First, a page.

Psychology Faculty

Travis Seymour
  • Title
    • Associate Professor
  • Division Social Sciences Division
  • Department
    • Psychology Department
  • Affiliations Social Sciences Division
  • Phone
    831-459-3384, 831-600-5398, 831-459-5084
  • Email
  • Fax
  • Website
  • Office Location
    • Social Sciences 2, 357
    • Social Sciences 2, Room 357
  • Office Hours (Winter 2024) Frid., 1pm - 3pm; by appointment
  • Mail Stop Psychology Faculty Services
  • Faculty Areas of Expertise Cognitive Science, Computational Modeling, Psychology, Programming, Scientific Method
  • Courses Psych 1: Introduction to Psychology; Psych 129: Human Learning and Memory; Psych 139D: Modeling Human Performance; Psych 138: Computer Programming for the Cognitive Sciences; Psych 20: Cognitive Processes; Psych 139N: Diversity in Cognitive Psychology; Psych 130B: Deception, Brain, and Behavior; Psych 252: Special Topics in Cognitive Psychology

Summary of Expertise

Role of working memory, consciousness, and executive control of the human performance of laboratory and applied tasks; cognitive processes amenable to strategic control and how they influence the way in which we maintain situational awareness; high levels of performance in complex and cognitive tasks; computational modeling of cognitive processes; human-computer/machine interaction; implications for use of technology in education

Research Interests

Travis Seymour's research involves theoretical and empirical investigations into the role of memory on human performance. The representation and access of perceptual memory, working memory and long-term memory constrain how and when we can use relevant information to complete many cognitive tasks. For example one line of work focuses on how working memory, situational awareness and executive control play a role in the multiple-task performance of automobile drivers and military jet pilots. A similar study focuses on how air-traffic controllers keep track of and remember critical visual-spatial information that dynamically changes over time.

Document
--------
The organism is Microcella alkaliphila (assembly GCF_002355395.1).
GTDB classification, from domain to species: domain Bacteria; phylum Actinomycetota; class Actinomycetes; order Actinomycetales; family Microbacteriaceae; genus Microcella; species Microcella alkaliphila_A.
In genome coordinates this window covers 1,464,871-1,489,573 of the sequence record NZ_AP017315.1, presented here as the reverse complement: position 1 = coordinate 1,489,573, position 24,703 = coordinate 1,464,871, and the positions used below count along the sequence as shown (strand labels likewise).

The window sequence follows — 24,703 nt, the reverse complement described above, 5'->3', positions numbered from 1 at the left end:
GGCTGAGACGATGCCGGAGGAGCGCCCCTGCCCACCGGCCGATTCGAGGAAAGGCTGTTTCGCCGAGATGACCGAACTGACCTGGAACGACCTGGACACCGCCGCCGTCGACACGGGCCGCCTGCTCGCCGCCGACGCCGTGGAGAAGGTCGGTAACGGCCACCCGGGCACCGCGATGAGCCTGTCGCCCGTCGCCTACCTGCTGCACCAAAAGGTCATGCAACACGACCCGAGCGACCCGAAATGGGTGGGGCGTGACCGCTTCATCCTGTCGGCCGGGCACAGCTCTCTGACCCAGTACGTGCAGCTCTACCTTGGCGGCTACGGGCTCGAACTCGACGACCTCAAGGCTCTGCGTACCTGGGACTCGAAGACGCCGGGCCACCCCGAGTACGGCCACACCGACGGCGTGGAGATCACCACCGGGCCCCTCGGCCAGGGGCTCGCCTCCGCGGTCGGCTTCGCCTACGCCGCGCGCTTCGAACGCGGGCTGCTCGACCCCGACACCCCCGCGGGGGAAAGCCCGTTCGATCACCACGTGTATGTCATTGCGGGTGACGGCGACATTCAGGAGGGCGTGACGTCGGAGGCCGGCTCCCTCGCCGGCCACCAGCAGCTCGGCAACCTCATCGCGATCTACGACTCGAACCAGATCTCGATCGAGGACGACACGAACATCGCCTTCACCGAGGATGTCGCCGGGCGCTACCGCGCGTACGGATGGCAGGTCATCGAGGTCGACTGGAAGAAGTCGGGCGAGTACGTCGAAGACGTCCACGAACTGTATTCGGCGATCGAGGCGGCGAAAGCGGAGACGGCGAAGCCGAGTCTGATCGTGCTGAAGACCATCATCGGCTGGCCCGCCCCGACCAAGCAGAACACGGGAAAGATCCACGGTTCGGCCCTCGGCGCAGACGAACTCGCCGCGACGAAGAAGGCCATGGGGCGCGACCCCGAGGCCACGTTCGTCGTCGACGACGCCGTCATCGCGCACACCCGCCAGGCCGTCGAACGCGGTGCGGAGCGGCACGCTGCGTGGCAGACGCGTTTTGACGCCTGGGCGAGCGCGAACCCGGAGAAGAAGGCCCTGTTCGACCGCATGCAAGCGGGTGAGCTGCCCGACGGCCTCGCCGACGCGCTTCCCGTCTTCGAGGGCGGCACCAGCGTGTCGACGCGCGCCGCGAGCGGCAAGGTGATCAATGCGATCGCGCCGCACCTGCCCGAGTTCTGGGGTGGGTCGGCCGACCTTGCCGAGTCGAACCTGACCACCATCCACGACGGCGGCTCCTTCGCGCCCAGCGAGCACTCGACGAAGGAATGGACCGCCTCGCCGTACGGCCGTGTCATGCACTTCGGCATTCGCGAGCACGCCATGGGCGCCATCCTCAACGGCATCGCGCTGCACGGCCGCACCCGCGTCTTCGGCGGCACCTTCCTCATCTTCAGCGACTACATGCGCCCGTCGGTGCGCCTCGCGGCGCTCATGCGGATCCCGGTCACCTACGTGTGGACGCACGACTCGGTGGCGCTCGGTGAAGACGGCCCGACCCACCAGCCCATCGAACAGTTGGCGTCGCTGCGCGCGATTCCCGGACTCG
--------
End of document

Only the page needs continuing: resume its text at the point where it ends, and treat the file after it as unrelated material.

In addition to these human-performance issues, Professor Seymour explores the role of conscious and unconscious executive processes in recognition memory. This project examines how constraints on memory access can allow us to detect the presence of privileged knowledge, despite explicit strategies to conceal this information. Because, under certain circumstances, we cannot control our response to information we recognize, results from this research have led to the formulation of a new mechanical "lie detector" potentially more accurate and reliable than previous candidates.

To test the various theoretical claims associated with each project, Professor Seymour employs the use of symbolic computational models constrained by robust a priori cognitive architectures such as the EPIC architecture (Meyer and Kieras, 1997a, 1997b). By comparing the results of these computer simulations to the data produced by human subjects, theories instantiated in the models can be verified in a precise and constrained manner.

For more information see Professor Seymour's lab website.

Biography, Education and Training

M.A., Ph.D., University of Michigan
B.A., Northwestern University

Selected Publications